Everyone has heard something on the subject in the last two years. To make sure we are talking about the same thing, let's refresh the definition at the beginning. Adapted from the Leibniz Institute for Resilience Research, resilience is the psychological resistance that keeps us from breaking down or getting sick from stressful situations during or after them. Resilience also helps us to maintain our strength, to recover quickly and also to mobilize new strength. It can be learned and trained, so it is not a rigid personality trait, but a dynamic and active process. In addition, there are significant differences between stress management and resilience, especially in the approach, training, consulting and coaching. In general, this is still used synonymously far too often and lumped together.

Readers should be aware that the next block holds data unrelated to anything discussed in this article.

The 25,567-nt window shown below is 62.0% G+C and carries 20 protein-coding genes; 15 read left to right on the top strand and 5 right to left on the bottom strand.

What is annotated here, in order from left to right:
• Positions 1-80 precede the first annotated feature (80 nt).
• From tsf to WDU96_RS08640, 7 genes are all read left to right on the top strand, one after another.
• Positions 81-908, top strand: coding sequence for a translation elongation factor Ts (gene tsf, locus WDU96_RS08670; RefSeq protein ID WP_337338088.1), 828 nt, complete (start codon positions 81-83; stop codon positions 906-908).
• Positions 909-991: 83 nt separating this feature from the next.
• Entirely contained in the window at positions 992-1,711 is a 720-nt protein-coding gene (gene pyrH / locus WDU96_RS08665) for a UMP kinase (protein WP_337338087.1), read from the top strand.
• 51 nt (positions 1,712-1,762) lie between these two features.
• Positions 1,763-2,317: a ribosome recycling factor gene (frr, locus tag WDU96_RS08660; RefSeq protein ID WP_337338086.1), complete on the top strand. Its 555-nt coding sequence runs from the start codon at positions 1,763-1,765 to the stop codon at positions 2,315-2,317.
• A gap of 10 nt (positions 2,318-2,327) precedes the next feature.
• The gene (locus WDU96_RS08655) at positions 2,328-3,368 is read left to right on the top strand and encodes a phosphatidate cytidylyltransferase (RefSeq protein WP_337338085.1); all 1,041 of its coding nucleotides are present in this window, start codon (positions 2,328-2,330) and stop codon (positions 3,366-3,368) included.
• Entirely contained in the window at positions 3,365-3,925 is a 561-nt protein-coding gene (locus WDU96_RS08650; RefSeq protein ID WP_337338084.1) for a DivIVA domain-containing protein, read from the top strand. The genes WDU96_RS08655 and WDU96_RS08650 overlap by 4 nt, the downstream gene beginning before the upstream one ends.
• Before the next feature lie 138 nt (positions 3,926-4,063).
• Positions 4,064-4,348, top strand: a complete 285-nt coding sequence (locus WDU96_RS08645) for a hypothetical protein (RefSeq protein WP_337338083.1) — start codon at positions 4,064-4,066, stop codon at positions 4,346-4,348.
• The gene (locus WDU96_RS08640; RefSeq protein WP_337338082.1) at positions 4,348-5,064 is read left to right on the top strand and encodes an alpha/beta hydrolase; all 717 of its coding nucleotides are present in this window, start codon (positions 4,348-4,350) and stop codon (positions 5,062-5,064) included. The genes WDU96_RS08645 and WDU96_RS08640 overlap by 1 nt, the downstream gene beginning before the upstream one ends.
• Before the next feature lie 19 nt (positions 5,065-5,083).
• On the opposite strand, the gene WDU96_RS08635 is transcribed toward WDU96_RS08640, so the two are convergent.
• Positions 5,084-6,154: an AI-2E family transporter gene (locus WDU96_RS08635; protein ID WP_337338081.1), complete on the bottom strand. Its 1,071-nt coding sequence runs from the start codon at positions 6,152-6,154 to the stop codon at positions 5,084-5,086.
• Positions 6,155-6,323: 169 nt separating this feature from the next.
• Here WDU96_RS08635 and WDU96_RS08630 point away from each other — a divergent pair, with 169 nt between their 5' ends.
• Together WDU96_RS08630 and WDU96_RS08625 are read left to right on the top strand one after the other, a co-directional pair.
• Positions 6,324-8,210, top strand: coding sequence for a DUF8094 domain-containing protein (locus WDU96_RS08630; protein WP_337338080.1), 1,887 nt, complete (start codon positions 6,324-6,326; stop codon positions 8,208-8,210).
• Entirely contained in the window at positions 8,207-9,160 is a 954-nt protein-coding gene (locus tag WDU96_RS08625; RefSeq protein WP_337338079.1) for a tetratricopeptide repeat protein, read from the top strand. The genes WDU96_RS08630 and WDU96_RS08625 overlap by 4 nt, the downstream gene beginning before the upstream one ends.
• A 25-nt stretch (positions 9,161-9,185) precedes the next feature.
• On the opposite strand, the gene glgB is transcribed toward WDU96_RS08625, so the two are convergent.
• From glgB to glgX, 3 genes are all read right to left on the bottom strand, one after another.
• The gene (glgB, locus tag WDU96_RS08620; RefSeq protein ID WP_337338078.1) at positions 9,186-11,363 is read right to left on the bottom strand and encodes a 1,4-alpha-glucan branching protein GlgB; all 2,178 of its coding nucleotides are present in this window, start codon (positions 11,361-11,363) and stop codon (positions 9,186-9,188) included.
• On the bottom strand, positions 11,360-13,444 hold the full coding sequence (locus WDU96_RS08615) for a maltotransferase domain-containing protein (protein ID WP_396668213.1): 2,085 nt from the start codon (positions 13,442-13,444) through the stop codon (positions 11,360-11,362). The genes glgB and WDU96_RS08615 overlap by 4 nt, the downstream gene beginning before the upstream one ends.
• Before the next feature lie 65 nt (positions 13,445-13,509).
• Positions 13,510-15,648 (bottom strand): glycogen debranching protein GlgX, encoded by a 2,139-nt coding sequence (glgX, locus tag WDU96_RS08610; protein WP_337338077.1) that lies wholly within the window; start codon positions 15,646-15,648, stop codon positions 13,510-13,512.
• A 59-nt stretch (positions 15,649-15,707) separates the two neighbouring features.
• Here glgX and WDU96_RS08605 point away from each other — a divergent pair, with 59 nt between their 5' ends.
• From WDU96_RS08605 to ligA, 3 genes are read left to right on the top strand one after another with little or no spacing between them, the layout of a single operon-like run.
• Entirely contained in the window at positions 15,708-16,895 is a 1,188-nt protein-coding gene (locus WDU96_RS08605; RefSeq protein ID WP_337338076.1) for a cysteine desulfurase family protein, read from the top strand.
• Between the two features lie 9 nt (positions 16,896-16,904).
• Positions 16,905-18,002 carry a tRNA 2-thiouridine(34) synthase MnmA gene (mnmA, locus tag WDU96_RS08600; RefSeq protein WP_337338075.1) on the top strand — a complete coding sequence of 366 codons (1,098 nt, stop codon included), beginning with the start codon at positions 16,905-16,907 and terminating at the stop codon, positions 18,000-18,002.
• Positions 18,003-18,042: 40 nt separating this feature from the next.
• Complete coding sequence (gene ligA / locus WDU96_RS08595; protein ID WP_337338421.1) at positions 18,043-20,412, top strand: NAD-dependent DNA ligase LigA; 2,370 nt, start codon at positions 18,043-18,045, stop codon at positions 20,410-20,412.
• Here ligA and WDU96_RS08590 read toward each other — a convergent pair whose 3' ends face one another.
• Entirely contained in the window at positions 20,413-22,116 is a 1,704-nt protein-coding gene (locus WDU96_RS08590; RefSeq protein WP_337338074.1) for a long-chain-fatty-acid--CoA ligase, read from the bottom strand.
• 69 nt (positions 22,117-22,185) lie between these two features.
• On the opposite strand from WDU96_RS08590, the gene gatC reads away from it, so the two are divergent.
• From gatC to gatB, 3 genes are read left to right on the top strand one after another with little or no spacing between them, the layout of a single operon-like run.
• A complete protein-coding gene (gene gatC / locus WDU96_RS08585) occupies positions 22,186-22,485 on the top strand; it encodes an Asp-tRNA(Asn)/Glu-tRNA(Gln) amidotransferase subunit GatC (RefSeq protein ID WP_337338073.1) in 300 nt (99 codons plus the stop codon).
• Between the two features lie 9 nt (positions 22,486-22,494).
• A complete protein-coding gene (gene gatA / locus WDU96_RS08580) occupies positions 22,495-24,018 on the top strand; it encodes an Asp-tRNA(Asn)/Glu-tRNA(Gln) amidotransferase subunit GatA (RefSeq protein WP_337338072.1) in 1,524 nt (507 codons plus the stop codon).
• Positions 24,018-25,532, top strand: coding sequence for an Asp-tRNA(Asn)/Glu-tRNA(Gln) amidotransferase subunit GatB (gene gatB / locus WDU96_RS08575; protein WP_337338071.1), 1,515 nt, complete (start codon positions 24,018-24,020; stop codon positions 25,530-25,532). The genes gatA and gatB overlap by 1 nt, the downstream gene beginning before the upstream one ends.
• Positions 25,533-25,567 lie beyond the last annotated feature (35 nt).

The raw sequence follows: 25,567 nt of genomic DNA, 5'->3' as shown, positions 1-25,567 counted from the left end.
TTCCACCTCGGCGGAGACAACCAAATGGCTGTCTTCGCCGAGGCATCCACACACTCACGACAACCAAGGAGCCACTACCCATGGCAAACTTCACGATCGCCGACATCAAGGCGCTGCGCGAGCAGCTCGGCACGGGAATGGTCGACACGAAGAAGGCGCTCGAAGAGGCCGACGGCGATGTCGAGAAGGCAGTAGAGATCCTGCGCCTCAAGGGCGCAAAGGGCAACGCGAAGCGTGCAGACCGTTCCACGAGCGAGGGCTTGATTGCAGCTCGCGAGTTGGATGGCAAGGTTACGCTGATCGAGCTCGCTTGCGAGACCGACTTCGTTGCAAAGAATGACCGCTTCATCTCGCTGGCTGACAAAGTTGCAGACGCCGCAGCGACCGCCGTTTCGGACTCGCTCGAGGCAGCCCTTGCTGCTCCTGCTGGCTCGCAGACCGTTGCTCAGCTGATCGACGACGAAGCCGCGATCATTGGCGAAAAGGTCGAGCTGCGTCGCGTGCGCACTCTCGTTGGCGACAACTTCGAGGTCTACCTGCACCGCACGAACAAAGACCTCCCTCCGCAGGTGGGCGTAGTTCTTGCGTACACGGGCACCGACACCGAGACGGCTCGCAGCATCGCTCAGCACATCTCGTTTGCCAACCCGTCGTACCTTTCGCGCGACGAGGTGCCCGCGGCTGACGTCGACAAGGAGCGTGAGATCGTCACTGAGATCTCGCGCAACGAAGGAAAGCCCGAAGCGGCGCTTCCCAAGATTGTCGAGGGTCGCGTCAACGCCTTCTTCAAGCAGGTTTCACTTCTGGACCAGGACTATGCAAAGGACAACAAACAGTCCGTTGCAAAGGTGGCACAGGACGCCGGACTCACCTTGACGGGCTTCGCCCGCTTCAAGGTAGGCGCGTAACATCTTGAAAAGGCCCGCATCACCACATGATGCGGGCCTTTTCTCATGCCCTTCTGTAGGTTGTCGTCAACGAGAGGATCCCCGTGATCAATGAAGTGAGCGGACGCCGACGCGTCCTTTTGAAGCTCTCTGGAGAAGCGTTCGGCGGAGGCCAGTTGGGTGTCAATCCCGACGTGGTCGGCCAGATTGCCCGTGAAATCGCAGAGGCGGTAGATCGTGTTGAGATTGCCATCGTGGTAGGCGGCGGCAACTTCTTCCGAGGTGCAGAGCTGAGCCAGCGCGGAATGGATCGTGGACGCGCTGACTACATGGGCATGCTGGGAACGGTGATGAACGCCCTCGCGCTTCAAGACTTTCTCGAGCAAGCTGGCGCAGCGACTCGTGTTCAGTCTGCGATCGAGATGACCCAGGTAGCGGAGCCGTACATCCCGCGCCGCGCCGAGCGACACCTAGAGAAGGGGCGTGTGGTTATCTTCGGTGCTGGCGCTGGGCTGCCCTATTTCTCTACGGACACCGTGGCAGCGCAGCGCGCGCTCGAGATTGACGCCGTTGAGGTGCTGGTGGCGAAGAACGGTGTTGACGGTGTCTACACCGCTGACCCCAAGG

To put it in a nutshell, resilience is often compared to bamboo, which is characterized by properties such as flexibility, mobility, and at the same time deep roots, making it stable and resilient. In contrast, stress management often uses the metaphor of a rock on the shore. The rock stands for strength, unshakability, and of course stability, but in this case in the sense of bouncing off all external forces. In contrast to the perfect stress manager, the resilient person is not the rigid rock in the surf against which everything from the outside bounces off. Rather, the person is, to stay with the image, the water that flexibly and agilely seeks its way along the rock, adapts and sometimes changes direction. Good individual stress management helps us, especially in acute situations, to cope with them and still stay on task.